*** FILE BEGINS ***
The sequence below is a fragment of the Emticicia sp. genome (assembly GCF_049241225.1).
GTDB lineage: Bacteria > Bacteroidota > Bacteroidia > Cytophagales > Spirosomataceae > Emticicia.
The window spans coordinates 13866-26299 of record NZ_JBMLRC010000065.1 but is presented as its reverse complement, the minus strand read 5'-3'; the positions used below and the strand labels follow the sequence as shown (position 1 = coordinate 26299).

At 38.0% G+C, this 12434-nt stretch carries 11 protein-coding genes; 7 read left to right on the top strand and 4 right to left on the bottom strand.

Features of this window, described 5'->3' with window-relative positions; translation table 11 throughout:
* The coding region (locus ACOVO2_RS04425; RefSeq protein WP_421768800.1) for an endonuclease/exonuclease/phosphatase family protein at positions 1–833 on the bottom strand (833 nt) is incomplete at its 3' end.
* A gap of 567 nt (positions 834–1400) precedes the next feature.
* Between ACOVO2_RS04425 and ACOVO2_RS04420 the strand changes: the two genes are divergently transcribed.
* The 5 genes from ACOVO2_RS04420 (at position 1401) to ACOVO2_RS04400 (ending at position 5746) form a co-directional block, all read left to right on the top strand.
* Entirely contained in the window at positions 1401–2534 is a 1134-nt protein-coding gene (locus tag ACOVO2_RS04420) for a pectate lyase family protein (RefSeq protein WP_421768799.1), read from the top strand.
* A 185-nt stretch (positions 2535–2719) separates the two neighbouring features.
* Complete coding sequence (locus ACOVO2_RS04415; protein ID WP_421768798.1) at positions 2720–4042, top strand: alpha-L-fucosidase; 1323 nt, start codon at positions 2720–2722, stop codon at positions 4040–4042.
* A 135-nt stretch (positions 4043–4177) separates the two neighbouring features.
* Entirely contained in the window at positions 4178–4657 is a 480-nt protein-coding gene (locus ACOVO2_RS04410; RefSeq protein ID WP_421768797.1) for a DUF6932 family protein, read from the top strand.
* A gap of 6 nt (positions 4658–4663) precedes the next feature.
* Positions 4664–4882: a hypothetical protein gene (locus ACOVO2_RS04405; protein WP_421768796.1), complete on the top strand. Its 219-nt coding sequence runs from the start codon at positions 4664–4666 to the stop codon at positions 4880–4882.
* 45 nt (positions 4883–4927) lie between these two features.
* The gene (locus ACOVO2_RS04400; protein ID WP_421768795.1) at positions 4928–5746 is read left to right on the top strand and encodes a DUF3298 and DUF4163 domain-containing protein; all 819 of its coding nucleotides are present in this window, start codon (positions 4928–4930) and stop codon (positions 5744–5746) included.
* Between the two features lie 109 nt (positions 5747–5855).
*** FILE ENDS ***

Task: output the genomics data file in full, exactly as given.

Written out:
The sequence below is a fragment of the Emticicia sp. genome (assembly GCF_049241225.1).
GTDB lineage: Bacteria > Bacteroidota > Bacteroidia > Cytophagales > Spirosomataceae > Emticicia.
The window spans coordinates 13866-26299 of record NZ_JBMLRC010000065.1 but is presented as its reverse complement, the minus strand read 5'-3'; the positions used below and the strand labels follow the sequence as shown (position 1 = coordinate 26299).

At 38.0% G+C, this 12434-nt stretch carries 11 protein-coding genes; 7 read left to right on the top strand and 4 right to left on the bottom strand.

Features of this window, described 5'->3' with window-relative positions; translation table 11 throughout:
* The coding region (locus ACOVO2_RS04425; RefSeq protein WP_421768800.1) for an endonuclease/exonuclease/phosphatase family protein at positions 1–833 on the bottom strand (833 nt) is incomplete at its 3' end.
* A gap of 567 nt (positions 834–1400) precedes the next feature.
* Between ACOVO2_RS04425 and ACOVO2_RS04420 the strand changes: the two genes are divergently transcribed.
* The 5 genes from ACOVO2_RS04420 (at position 1401) to ACOVO2_RS04400 (ending at position 5746) form a co-directional block, all read left to right on the top strand.
* Entirely contained in the window at positions 1401–2534 is a 1134-nt protein-coding gene (locus tag ACOVO2_RS04420) for a pectate lyase family protein (RefSeq protein WP_421768799.1), read from the top strand.
* A 185-nt stretch (positions 2535–2719) separates the two neighbouring features.
* Complete coding sequence (locus ACOVO2_RS04415; protein ID WP_421768798.1) at positions 2720–4042, top strand: alpha-L-fucosidase; 1323 nt, start codon at positions 2720–2722, stop codon at positions 4040–4042.
* A 135-nt stretch (positions 4043–4177) separates the two neighbouring features.
* Entirely contained in the window at positions 4178–4657 is a 480-nt protein-coding gene (locus ACOVO2_RS04410; RefSeq protein ID WP_421768797.1) for a DUF6932 family protein, read from the top strand.
* A gap of 6 nt (positions 4658–4663) precedes the next feature.
* Positions 4664–4882: a hypothetical protein gene (locus ACOVO2_RS04405; protein WP_421768796.1), complete on the top strand. Its 219-nt coding sequence runs from the start codon at positions 4664–4666 to the stop codon at positions 4880–4882.
* 45 nt (positions 4883–4927) lie between these two features.
* The gene (locus ACOVO2_RS04400; protein ID WP_421768795.1) at positions 4928–5746 is read left to right on the top strand and encodes a DUF3298 and DUF4163 domain-containing protein; all 819 of its coding nucleotides are present in this window, start codon (positions 4928–4930) and stop codon (positions 5744–5746) included.
* Between the two features lie 109 nt (positions 5747–5855).